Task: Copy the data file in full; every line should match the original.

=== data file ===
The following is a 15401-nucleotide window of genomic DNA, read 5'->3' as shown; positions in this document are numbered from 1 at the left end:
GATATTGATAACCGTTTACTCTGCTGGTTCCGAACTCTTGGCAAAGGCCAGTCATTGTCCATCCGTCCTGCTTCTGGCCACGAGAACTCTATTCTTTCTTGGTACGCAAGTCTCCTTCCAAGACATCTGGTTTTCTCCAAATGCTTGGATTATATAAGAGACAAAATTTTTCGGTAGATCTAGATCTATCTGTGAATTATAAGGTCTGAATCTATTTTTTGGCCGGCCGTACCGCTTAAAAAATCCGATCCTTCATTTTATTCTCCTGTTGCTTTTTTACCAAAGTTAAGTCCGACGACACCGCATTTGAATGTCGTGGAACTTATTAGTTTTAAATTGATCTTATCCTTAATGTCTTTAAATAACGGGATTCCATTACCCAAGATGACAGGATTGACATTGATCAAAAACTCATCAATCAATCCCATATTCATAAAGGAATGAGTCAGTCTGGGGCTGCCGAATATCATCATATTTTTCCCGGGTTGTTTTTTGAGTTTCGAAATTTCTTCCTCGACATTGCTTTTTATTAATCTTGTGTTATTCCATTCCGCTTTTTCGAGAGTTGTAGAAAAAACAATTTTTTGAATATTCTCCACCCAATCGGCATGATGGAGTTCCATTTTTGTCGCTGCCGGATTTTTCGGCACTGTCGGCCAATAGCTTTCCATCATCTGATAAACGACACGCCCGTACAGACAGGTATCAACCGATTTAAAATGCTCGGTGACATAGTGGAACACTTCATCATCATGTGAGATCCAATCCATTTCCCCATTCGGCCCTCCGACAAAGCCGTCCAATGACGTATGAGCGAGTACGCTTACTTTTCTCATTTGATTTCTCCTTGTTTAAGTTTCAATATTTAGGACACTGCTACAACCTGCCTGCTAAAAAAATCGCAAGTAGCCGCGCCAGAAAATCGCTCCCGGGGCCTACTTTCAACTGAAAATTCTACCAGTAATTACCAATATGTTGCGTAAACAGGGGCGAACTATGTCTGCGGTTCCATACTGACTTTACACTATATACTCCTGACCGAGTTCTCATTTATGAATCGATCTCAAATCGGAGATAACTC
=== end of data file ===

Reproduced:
The following is a 15401-nucleotide window of genomic DNA, read 5'->3' as shown; positions in this document are numbered from 1 at the left end:
GATATTGATAACCGTTTACTCTGCTGGTTCCGAACTCTTGGCAAAGGCCAGTCATTGTCCATCCGTCCTGCTTCTGGCCACGAGAACTCTATTCTTTCTTGGTACGCAAGTCTCCTTCCAAGACATCTGGTTTTCTCCAAATGCTTGGATTATATAAGAGACAAAATTTTTCGGTAGATCTAGATCTATCTGTGAATTATAAGGTCTGAATCTATTTTTTGGCCGGCCGTACCGCTTAAAAAATCCGATCCTTCATTTTATTCTCCTGTTGCTTTTTTACCAAAGTTAAGTCCGACGACACCGCATTTGAATGTCGTGGAACTTATTAGTTTTAAATTGATCTTATCCTTAATGTCTTTAAATAACGGGATTCCATTACCCAAGATGACAGGATTGACATTGATCAAAAACTCATCAATCAATCCCATATTCATAAAGGAATGAGTCAGTCTGGGGCTGCCGAATATCATCATATTTTTCCCGGGTTGTTTTTTGAGTTTCGAAATTTCTTCCTCGACATTGCTTTTTATTAATCTTGTGTTATTCCATTCCGCTTTTTCGAGAGTTGTAGAAAAAACAATTTTTTGAATATTCTCCACCCAATCGGCATGATGGAGTTCCATTTTTGTCGCTGCCGGATTTTTCGGCACTGTCGGCCAATAGCTTTCCATCATCTGATAAACGACACGCCCGTACAGACAGGTATCAACCGATTTAAAATGCTCGGTGACATAGTGGAACACTTCATCATCATGTGAGATCCAATCCATTTCCCCATTCGGCCCTCCGACAAAGCCGTCCAATGACGTATGAGCGAGTACGCTTACTTTTCTCATTTGATTTCTCCTTGTTTAAGTTTCAATATTTAGGACACTGCTACAACCTGCCTGCTAAAAAAATCGCAAGTAGCCGCGCCAGAAAATCGCTCCCGGGGCCTACTTTCAACTGAAAATTCTACCAGTAATTACCAATATGTTGCGTAAACAGGGGCGAACTATGTCTGCGGTTCCATACTGACTTTACACTATATACTCCTGACCGAGTTCTCATTTATGAATCGATCTCAAATCGGAGATAACTC